Forms of sensorless closed loop control have been available on numerous drives for standard induction motors (also referred to as asynchronous or squirrel cage motors) for many years. That is not to say that all algorithms are equal. If OEMs are to maximise their competitive advantage, then it is important to know what makes any given one better or worse than another. We can measure the effectiveness of the algorithm by its ability to provide constant torque across the full speed range and by its speed of response to step changes in the load. As an example, the torque characteristics of KEB's F5 range of inverters is detailed in the graph below, alongside a graph of the dynamic response behaviour of a load. What we see are high speed stability and an extremely fast response comparable to the very best traditional closed loop systems.

Performance advantages
The key to this impressive performance is the use of a very fast microprocessor combined with KEB's highly optimised, highly tuned software. Its very well developed motor model has been perfected over many years of R&D. The result is much higher performance than other sensorless closed loop strategies. Typical applications include: extruder main drives, crusher drives, centrifuges, test systems, mixer units, meat cutters and mincers, heat pumps, hydraulic pumps, generators and machine tools. The system works with a wide range of motor types from many manufacturers.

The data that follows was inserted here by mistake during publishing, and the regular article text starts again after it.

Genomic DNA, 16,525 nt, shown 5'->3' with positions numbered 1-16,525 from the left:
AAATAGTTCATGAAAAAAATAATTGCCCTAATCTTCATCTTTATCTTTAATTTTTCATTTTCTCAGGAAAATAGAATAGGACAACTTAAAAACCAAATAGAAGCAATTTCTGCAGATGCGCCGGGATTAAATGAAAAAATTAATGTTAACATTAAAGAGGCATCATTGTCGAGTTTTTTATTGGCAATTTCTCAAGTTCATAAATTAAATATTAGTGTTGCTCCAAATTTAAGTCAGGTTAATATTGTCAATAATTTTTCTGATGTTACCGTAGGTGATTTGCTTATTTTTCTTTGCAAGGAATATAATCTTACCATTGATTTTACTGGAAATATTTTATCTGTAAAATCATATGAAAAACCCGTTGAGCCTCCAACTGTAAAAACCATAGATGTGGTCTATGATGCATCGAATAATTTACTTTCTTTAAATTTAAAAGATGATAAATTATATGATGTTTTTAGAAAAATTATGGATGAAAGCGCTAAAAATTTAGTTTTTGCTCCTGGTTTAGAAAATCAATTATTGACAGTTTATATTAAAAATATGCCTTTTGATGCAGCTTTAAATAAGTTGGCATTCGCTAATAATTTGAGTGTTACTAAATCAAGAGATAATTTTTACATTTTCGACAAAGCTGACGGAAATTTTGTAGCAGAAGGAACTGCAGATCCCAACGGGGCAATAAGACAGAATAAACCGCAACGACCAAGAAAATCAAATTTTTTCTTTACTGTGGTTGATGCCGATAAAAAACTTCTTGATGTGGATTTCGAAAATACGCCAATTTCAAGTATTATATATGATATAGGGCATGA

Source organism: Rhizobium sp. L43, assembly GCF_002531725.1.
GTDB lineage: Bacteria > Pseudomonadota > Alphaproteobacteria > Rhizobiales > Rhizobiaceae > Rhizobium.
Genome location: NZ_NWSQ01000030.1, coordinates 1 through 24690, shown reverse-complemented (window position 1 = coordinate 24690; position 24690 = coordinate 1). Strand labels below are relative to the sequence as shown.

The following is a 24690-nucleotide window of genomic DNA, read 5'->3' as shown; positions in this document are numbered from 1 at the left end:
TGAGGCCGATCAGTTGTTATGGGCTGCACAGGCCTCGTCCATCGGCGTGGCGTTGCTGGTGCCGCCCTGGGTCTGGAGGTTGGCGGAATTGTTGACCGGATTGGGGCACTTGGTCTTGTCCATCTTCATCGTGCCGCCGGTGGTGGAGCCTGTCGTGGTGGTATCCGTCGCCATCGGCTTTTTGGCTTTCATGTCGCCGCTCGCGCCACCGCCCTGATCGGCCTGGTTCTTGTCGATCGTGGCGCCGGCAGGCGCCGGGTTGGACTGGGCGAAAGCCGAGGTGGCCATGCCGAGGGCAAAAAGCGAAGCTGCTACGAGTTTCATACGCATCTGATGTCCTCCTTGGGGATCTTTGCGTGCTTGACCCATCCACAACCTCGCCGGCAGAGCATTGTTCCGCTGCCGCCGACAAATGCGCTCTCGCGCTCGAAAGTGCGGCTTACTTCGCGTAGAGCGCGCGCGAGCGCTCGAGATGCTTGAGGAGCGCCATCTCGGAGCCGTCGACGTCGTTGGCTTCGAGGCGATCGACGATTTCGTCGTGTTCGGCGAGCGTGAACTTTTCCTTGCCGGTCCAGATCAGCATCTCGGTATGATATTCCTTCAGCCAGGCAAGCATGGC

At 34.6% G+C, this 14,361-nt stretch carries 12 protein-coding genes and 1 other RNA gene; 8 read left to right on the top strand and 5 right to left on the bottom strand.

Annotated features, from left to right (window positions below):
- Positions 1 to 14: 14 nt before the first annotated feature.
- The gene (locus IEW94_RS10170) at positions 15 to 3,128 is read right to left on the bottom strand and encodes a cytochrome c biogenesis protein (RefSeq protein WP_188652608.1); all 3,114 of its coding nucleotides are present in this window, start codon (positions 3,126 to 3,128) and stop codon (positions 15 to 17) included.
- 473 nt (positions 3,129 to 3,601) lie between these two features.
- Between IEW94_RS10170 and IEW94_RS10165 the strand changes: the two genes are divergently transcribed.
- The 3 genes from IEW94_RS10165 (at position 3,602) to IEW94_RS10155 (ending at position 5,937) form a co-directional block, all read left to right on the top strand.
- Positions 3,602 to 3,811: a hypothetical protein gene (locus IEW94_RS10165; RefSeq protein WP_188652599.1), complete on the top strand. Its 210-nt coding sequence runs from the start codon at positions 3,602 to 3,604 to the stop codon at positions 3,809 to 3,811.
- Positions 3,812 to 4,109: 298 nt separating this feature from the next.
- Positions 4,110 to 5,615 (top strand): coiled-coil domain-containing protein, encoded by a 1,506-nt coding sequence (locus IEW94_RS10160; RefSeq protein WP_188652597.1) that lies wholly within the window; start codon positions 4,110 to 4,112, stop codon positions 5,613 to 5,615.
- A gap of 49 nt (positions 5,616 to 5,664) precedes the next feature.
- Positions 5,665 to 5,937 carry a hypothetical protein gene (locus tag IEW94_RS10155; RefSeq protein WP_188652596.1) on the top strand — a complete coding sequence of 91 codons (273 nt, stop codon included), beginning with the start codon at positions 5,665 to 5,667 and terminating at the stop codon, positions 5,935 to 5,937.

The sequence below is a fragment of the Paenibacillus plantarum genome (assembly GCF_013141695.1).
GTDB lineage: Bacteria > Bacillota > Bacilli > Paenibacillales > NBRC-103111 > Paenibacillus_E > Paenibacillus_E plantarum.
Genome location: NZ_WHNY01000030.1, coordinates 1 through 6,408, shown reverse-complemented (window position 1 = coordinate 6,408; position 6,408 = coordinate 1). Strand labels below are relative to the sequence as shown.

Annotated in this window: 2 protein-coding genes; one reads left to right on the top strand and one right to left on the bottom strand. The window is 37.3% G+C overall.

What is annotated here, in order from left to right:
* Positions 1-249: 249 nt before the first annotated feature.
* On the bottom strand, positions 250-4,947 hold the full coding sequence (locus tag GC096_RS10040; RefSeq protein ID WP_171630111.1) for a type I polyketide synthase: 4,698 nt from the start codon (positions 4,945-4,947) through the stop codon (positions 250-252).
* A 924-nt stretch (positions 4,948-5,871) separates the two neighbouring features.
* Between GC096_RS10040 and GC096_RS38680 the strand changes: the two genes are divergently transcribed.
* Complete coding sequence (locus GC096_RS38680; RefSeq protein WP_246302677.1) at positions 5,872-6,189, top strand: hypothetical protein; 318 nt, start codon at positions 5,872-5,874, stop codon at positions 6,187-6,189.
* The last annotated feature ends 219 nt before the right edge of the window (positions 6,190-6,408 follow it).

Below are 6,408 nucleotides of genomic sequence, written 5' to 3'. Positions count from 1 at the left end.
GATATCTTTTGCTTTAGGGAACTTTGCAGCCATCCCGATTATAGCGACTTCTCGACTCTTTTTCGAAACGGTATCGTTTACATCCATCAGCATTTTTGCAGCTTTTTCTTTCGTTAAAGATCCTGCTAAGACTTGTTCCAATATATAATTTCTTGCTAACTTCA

A traditional failing of Sensorless Closed Loop control is the inability to use it with permanent magnet synchronous motors (servo motors). This is in part because of the low inductance of these motors, making it more difficult to accurately calculate the required flux and torque generating current values. The result is that engineers have been less able to reap the benefits a synchronous motor brings. For example, a synchronous motor is vastly more efficient, significantly smaller, and is more dynamic. The use of synchronous motors on a given machine could represent a significant competitive advantage, but not if operating the motor in closed loop control means the addition of physical feedback devices.

KEB's algorithm, however, is able to handle the lower inductances of these motors with ease, enabling users to reap all the benefits of this vastly superior motor technology, while eliminating the cost of the physical feedback device and its associated cabling and interface. Potential applications include driven tools, textile machines, extruder drives, injection moulding and blow moulding machines, and high frequency pump drives in compressors, screws and vacuum pumps. The same algorithm is also suitable for use with linear motors, opening up a vast range of new applications.

Sensorless vector control is now offered as a standard feature in KEB large powere drives, and is available in the medium power drives for only a very small additional cost. This provides OEMs with a very real means of achieving a significant competitive advantage.